Dunkin’ Donuts said, “Hold my coffee.”
The doughnut and coffee shop linked up with another Boston–based brand, Saucony, to release the Saucony X Dunkin’ Kinvara 9, a limited-edition version of the award-winning Kinvara 9. While the Pie Tops II’s might be more for show, novelty, and convenience, the lover of long runs followed by fresh crullers would actually get good use out of the new kicks.
The shoes feature doughnuts on the heels, plus orange, magenta, and brown sprinkles that complement those same accents on the body of the shoe, per the Dunkin’ color palette. The shoe’s tongue features the brand’s logo and on the center heel, script reads, “America Runs on Dunkin’.” Literally.
But no PR move this month has been more outlandish than one made by Wendy’s. Yet given the precedent set by the quick-service chain’s Twitter feed—where users and competitors trying to throw shade at the brand are routinely fried, served, and dismissed in front of an audience of millions—the latest from Wendy’s actually seems right up the brand’s alley.
That doesn’t make it any less bizarre that Wendy’s hired a rapper to assume the role of its mascot and her red pigtails and record a five-song mixtape full of McDonald’s disses and boastful lines about fresh, never frozen beef. The only thing that might be more mind-boggling is that the production and rapping is actually pretty good. Listen to it here
The third song on “We Beefin?” is the perfect encapsulation of the stunt—both the mixtape and the online presence that Wendy’s needed to master to pull it off credibly.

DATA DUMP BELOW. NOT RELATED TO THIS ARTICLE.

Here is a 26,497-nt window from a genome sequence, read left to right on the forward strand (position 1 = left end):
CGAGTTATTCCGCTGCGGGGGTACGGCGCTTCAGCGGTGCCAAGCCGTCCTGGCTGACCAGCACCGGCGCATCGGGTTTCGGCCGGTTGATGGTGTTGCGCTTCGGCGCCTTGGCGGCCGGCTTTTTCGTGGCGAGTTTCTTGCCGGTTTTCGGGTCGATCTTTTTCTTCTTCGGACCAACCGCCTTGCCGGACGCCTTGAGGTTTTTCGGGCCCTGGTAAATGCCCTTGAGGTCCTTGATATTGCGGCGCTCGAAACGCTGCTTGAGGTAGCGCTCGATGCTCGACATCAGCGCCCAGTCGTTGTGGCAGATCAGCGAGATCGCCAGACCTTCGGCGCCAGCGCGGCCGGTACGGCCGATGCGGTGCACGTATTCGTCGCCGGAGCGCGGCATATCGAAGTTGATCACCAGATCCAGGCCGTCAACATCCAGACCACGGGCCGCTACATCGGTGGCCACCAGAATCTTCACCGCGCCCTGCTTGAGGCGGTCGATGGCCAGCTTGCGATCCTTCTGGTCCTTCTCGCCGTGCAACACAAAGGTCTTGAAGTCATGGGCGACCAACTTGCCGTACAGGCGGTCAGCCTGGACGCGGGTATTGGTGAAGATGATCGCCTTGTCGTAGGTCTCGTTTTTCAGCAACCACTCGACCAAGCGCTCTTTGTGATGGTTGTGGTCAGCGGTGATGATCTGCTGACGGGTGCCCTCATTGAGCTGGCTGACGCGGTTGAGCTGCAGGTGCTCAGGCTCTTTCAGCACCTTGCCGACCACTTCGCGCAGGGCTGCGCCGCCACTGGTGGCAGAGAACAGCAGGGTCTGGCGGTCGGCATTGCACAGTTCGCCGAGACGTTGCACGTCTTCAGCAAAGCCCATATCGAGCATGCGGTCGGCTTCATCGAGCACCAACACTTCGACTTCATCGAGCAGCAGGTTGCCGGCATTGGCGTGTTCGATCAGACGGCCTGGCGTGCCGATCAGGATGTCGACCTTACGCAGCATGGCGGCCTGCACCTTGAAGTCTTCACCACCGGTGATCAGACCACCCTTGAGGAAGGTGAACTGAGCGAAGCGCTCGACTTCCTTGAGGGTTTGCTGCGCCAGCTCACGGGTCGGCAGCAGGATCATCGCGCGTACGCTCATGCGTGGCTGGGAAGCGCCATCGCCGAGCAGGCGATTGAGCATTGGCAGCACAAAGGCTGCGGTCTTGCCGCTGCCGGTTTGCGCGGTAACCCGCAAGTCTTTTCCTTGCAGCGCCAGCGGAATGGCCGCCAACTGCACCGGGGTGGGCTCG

“Rest in Grease” is a 90-second synth-laden diss against McDonald’s in which Fast Food’s First Lady raps, “Boy, we tried your food, where the flavor at? / You number one? That’s a joke / Why’s your ice cream machine always broke? / Why’s your drive through always slow?” The insults are common fodder for the Wendy’s Twitter, and the brand even makes reference to one of its most successful organic social media campaigns.
At the end of the song, “Wendy” says, “Y'all too chicken for this beef / I'm gonna leave you resting in grease /Nuggs for Carter, Retweet.” This is a reference to Carter Wilkerson, a Twitter fan who direct messaged the brand wondering how many Retweets it would take to get him a lifetime of nuggets.
Being coy, Wendy’s set a high bar: 18 million.
At that point last year, asking brands for outlandish guarantees was a tried and true Twitter meme. But usually, the brand’s “response” was a cheap Photoshop job. But Wendy’s was for real. Carter didn’t get 18 million Retweets, but his plea for nuggets—and the accompanying #NuggsForCarter campaign—became the most Retweeted tweet of all time.
That moment could’ve just been a joke for the brand. Instead, Wendy’s notched 3.2 billion earned media impressions, 11 million online mentions of the chain, 213,000 new followers, and nearly 24 million profile views in the month of April 2017 alone.
Carter got his nuggets and Wendy’s donated $100,000 to the Dave Thomas Foundation for Adoption. It was a rare win-win-win scenario.
Wendy’s latest stunt proves yet again that brands can interact with customers online—even younger demographics, known to be skeptical of brands bothering them online—in a natural and successful way.
Of course, Wendy’s isn’t the only chain with a strong social media team.
MoonPie’s Twitter feed is whimsical and hilarious, and consistently garners hundreds of thousands of interactions online. Hamburger Helper, in fact, has been savvy with memes for years, and introduced its own rap product, the “Watch the Stove” mixtape, in April of 2016. Check the company’s Twitter feed, and they’ll be sure to tell you Wendy’s is late to the game.
Currently, the songs on “We Beefin?” are hovering around 500,000 plays on Spotify. “Watch the Stove,” on the other hand, has nearly 15 million plays on its five-song mixtape. Of course, it’s been out for nearly two years, but Wendy’s does have more than two million more Twitter followers than the Helper. That’s only to say that if Wendy’s beefs with the OG, they’d better not miss.